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Histomorphometric analysis of the proximal portion of the femur in healthy dogs

David T. Edinger DVM1,2, Kei Hayashi DVM, PhD3, Yao Hongyu MS4, Mark D. Markel DVM, PhD5, and Paul A. Manley DVM, MSc6
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  • 1 Comparative Orthopaedic Research Laboratory, Department of Surgical, University of Wisconsin, Madison, WI, 53706.
  • | 2 present address is 309 N Rosa Rd, Madison, WI 53705.
  • | 3 Comparative Orthopaedic Research Laboratory, Department of Medical, University of Wisconsin, Madison, WI, 53706.
  • | 4 Comparative Orthopaedic Research Laboratory, Department of Sciences, and Materials Science and Engineering, University of Wisconsin, Madison, WI, 53706.
  • | 5 Comparative Orthopaedic Research Laboratory, Department of Medical, University of Wisconsin, Madison, WI, 53706.
  • | 6 Comparative Orthopaedic Research Laboratory, Department of Surgical, University of Wisconsin, Madison, WI, 53706.

Abstract

Objective—To describe the cancellous bone architecture of the head and neck of the femur in healthy dogs by use of automated histomorphometry techniques in conjunction with histologic grading of articular cartilage.

Animals—30 mature male dogs with healthy coxofemoral joints

Procedure—Dogs were 1.5 to 4 years old and weighed 27 to 37 kg. Computer images of fine-detail radiographs of 100-µm-thick coronal and transverse plane sections of the head and neck of the femur (14 dogs) were analyzed by use of histomorphometry software. Statistical comparisons among histomorphometric indices of 4 regions were performed. Histologic preparations of coronal and transverse plane sections of femoral head articular cartilage (16 dogs) were graded. Median grades for lateral, medial, cranial, and caudal halves of the femoral head articular cartilage were determined.

Results—Bone volume/total volume, trabecular thickness and number, and bone surface/total volume were significantly higher in the femoral head than in the femoral neck. Anisotropy (trabecular alignment) and trabecular separation were significantly higher in the femoral neck than in the femoral head. Anisotropy was significantly higher in the caudal half of the femoral neck than in the cranial half. Cartilage had histologic grades indicating health without significant differences among lateral, medial, cranial, and caudal halves of femoral head cartilage.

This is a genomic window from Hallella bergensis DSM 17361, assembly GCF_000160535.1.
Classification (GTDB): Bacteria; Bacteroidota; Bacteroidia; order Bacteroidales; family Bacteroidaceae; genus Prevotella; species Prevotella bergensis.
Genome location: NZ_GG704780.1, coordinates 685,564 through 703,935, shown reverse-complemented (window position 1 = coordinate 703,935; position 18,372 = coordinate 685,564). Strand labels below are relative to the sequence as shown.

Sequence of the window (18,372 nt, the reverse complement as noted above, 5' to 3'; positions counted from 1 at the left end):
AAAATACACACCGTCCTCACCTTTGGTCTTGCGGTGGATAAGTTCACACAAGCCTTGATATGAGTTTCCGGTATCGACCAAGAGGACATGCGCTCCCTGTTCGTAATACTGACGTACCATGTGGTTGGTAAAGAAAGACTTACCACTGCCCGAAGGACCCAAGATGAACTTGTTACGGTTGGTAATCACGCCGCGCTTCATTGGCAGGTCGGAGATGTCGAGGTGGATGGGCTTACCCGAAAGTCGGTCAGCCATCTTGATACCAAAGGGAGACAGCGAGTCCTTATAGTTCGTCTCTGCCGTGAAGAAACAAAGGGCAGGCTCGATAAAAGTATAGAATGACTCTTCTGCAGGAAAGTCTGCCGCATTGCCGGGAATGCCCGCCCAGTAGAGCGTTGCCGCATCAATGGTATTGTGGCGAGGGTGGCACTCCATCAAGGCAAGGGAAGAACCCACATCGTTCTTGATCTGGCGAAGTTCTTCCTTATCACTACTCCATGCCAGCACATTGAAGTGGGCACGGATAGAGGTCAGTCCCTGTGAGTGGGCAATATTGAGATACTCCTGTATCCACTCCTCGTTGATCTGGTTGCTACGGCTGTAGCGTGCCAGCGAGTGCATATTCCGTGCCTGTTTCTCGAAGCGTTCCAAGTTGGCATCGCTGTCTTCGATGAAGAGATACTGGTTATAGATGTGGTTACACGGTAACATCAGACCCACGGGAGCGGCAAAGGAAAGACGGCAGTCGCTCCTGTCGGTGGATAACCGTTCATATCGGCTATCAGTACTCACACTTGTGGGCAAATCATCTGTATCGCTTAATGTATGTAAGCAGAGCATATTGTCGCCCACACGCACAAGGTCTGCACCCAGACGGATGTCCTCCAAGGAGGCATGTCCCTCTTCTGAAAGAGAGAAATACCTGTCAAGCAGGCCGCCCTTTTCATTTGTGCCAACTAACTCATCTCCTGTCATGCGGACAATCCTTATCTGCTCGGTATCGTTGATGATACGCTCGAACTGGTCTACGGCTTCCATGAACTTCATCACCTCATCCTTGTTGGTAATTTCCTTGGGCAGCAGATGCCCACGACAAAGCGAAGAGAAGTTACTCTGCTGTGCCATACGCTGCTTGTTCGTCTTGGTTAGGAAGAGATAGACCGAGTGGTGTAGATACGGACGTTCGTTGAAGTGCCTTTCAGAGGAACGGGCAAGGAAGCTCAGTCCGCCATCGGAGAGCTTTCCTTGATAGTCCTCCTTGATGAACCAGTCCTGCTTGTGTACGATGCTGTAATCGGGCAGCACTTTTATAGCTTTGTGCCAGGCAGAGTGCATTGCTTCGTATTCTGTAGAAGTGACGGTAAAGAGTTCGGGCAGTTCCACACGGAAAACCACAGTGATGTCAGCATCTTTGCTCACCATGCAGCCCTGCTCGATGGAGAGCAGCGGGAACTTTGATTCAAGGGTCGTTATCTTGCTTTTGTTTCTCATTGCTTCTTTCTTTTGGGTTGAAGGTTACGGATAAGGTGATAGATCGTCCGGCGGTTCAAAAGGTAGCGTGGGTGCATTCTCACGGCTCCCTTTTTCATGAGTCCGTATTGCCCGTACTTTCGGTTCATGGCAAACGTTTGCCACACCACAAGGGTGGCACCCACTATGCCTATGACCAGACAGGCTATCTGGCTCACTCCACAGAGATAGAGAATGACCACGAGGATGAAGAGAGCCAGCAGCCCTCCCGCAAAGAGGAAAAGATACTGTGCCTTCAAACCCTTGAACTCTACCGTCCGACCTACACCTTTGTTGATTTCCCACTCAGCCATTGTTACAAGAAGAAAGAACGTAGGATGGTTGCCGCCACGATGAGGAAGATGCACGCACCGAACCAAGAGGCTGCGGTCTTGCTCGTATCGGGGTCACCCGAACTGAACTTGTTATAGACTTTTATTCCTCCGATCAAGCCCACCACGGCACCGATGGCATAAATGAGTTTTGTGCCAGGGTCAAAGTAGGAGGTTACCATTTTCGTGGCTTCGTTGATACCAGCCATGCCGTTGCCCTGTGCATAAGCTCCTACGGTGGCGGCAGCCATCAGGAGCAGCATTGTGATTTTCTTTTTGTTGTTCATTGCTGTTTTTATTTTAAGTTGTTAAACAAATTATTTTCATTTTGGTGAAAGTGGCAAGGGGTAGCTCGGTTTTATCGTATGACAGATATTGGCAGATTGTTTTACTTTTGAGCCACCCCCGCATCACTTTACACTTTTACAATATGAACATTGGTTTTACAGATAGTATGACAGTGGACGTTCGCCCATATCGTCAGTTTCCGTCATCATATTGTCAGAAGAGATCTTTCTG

Conclusions and Clinical Relevance—A predictable cancellous architecture in the head and neck of the femur is associated with healthy cartilage. (Am J Vet Res 2000;61:268–274)

Abstract

Objective—To describe the cancellous bone architecture of the head and neck of the femur in healthy dogs by use of automated histomorphometry techniques in conjunction with histologic grading of articular cartilage.

Animals—30 mature male dogs with healthy coxofemoral joints

Procedure—Dogs were 1.5 to 4 years old and weighed 27 to 37 kg. Computer images of fine-detail radiographs of 100-µm-thick coronal and transverse plane sections of the head and neck of the femur (14 dogs) were analyzed by use of histomorphometry software. Statistical comparisons among histomorphometric indices of 4 regions were performed. Histologic preparations of coronal and transverse plane sections of femoral head articular cartilage (16 dogs) were graded. Median grades for lateral, medial, cranial, and caudal halves of the femoral head articular cartilage were determined.

Results—Bone volume/total volume, trabecular thickness and number, and bone surface/total volume were significantly higher in the femoral head than in the femoral neck. Anisotropy (trabecular alignment) and trabecular separation were significantly higher in the femoral neck than in the femoral head. Anisotropy was significantly higher in the caudal half of the femoral neck than in the cranial half. Cartilage had histologic grades indicating health without significant differences among lateral, medial, cranial, and caudal halves of femoral head cartilage.

Conclusions and Clinical Relevance—A predictable cancellous architecture in the head and neck of the femur is associated with healthy cartilage. (Am J Vet Res 2000;61:268–274)